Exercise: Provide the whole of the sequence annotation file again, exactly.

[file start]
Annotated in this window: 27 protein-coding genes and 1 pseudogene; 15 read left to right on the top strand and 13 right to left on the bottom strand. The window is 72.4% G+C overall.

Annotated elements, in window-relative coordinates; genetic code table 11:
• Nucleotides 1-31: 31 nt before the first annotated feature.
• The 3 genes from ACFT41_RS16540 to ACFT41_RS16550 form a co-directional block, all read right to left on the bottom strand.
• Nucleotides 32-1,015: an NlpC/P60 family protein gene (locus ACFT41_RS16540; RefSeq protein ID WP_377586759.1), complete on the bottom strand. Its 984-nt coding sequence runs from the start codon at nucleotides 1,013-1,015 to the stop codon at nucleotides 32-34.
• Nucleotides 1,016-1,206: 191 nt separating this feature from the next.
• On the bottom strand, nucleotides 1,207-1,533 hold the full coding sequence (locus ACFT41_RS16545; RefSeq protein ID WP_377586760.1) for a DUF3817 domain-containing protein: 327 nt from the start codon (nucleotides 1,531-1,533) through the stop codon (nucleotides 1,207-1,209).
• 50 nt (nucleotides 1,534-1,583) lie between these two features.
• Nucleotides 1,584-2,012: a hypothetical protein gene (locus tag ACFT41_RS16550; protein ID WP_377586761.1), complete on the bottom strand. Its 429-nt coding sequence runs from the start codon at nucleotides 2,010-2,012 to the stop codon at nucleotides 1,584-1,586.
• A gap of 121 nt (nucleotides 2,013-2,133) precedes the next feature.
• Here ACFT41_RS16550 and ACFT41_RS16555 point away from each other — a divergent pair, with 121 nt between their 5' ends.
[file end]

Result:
Annotated in this window: 27 protein-coding genes and 1 pseudogene; 15 read left to right on the top strand and 13 right to left on the bottom strand. The window is 72.4% G+C overall.

Annotated elements, in window-relative coordinates; genetic code table 11:
• Nucleotides 1-31: 31 nt before the first annotated feature.
• The 3 genes from ACFT41_RS16540 to ACFT41_RS16550 form a co-directional block, all read right to left on the bottom strand.
• Nucleotides 32-1,015: an NlpC/P60 family protein gene (locus ACFT41_RS16540; RefSeq protein ID WP_377586759.1), complete on the bottom strand. Its 984-nt coding sequence runs from the start codon at nucleotides 1,013-1,015 to the stop codon at nucleotides 32-34.
• Nucleotides 1,016-1,206: 191 nt separating this feature from the next.
• On the bottom strand, nucleotides 1,207-1,533 hold the full coding sequence (locus ACFT41_RS16545; RefSeq protein ID WP_377586760.1) for a DUF3817 domain-containing protein: 327 nt from the start codon (nucleotides 1,531-1,533) through the stop codon (nucleotides 1,207-1,209).
• 50 nt (nucleotides 1,534-1,583) lie between these two features.
• Nucleotides 1,584-2,012: a hypothetical protein gene (locus tag ACFT41_RS16550; protein ID WP_377586761.1), complete on the bottom strand. Its 429-nt coding sequence runs from the start codon at nucleotides 2,010-2,012 to the stop codon at nucleotides 1,584-1,586.
• A gap of 121 nt (nucleotides 2,013-2,133) precedes the next feature.
• Here ACFT41_RS16550 and ACFT41_RS16555 point away from each other — a divergent pair, with 121 nt between their 5' ends.